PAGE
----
Cleanup crew is armed and helpful
Published: Wednesday, April 07, 2010

A group of residents who support openly carrying firearms held a cleanup effort at Bicentennial Park in Plymouth Meeting April 3, hoping to benefit the community and spread information about their philosophy at the same time.

From 1 to 5:30 p.m., about 17 firearms owners — some wearing their guns on their hips — picked up litter at the township park and held a group picnic.

“We went around with trash bags and cleaned up a good part of the park,” said George Donnelly, who organized the cleanup.

The event in Plymouth Meeting was one of several across the country organized by people who support open carry in an effort to give back to the community and spread awareness about their cause.

“There have been a lot of these events,” Donnelly said. “The idea was percolating among a bunch of us.”

. . .

The specific issue all of the attendees are concerned about is the right to carry firearms openly.

“One goal is to let the public know that just because folks carry a pistol doesn’t mean that they’re bad folks or have bad intentions,” Donnelly said. “We’re regular people; we have regular jobs and families. It was to soften the image a little of firearm owners, to show we have something positive to contribute.”

While no one came out to the event with questions about open carry, the group was ready to answer questions members of the public may have about the policy, according to Donnelly.

“Open carry is just the practice of openly carrying a firearm, usually a pistol, openly and securely,” Donnelly said. “There have been a few controversies, a few incidents when police have hassled people about it even though it’s legal, including in the state of Pennsylvania.”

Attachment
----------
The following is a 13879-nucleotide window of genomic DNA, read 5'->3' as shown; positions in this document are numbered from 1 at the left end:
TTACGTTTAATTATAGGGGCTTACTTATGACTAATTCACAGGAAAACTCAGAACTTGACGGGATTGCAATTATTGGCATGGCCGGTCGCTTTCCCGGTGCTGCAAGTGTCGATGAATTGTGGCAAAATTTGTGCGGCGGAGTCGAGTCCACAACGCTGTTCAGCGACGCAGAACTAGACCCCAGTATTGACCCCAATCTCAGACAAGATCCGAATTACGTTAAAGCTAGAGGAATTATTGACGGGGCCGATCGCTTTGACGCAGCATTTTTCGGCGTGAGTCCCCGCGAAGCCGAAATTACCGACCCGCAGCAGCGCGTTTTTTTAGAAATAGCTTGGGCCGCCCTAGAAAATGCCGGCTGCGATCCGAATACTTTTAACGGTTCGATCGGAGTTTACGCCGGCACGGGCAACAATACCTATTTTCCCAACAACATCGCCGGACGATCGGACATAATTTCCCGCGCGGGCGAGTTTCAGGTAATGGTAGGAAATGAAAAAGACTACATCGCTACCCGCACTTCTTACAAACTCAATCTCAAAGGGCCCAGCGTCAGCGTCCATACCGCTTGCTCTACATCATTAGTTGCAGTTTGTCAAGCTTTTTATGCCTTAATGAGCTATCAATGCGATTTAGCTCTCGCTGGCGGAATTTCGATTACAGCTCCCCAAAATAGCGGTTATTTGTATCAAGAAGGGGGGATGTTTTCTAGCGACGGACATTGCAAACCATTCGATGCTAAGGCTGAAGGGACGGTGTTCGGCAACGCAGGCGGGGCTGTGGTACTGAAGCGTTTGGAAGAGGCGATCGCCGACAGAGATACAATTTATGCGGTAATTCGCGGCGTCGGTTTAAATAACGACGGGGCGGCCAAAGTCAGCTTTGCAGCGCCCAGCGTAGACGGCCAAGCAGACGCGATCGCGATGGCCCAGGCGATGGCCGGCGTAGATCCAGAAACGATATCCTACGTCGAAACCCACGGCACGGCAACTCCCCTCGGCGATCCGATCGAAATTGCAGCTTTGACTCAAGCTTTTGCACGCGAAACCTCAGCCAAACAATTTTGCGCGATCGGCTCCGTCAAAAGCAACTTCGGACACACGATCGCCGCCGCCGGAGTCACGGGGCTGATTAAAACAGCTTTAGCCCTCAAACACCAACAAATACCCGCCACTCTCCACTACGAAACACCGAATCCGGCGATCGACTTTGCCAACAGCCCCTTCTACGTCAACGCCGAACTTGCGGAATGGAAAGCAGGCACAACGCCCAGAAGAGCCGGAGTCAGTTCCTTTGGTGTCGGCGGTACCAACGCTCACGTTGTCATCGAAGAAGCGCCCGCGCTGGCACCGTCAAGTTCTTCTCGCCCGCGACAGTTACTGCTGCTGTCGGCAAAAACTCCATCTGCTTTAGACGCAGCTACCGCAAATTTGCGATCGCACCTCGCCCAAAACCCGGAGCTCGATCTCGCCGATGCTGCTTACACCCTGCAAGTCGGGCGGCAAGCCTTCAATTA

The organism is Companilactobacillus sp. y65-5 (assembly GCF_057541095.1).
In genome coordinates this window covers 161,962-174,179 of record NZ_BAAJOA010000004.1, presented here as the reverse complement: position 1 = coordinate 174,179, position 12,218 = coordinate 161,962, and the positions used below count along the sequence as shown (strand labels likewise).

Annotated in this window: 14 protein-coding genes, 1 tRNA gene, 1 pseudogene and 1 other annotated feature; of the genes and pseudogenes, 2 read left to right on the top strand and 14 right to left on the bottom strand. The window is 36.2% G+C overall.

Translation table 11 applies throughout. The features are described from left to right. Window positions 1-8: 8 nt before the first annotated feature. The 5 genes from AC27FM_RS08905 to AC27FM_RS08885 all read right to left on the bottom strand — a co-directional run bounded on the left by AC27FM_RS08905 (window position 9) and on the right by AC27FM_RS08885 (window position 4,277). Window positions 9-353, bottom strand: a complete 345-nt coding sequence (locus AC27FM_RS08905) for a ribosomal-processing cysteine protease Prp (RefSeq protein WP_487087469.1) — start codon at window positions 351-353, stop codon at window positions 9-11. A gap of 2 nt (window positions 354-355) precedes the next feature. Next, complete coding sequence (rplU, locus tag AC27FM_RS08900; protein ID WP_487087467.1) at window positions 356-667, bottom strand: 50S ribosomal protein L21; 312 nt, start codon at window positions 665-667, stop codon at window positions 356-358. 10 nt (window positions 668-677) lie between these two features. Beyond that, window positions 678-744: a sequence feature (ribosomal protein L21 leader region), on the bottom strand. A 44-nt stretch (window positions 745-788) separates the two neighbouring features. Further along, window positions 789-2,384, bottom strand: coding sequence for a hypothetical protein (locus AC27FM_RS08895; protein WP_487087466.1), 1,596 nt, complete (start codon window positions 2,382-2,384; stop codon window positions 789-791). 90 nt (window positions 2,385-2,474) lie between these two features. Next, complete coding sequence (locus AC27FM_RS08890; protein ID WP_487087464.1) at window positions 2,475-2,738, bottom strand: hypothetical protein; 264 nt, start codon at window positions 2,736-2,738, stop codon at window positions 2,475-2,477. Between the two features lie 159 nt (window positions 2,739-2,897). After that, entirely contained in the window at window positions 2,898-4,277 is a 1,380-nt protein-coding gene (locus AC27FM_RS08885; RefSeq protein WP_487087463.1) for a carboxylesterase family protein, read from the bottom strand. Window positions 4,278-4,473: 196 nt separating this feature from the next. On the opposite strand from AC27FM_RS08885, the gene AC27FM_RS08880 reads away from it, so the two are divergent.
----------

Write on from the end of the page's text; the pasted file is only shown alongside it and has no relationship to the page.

Open carry involves an individual carrying a firearm in public in a manner so that it can be seen by others, as opposed to concealed carry, in which the firearm is not visible.

Under Pennsylvania law, firearms owners do not need a permit for open carry, while they do for concealed carry, according to the Pennsylvania Firearm Owners Association Web site. The two exceptions are open carry without a permit is not allowed in Philadelphia or in a vehicle, according to the Web site.

Those who support open carry do so for several reasons, including the practice being “a visible deterrent to crime,” “a form of legal civil protest of unconstitutional firearms laws” and “a form of firearms community diplomacy,” according to a press release for the event.

“It’s a normal thing. It used to be the mark of a free man,” Donnelly said. “I carry just as a part of my do-it-yourself lifestyle, for the same reason I like to brew my own beer or grow my own vegetables or fix my own car and provide for my own security.”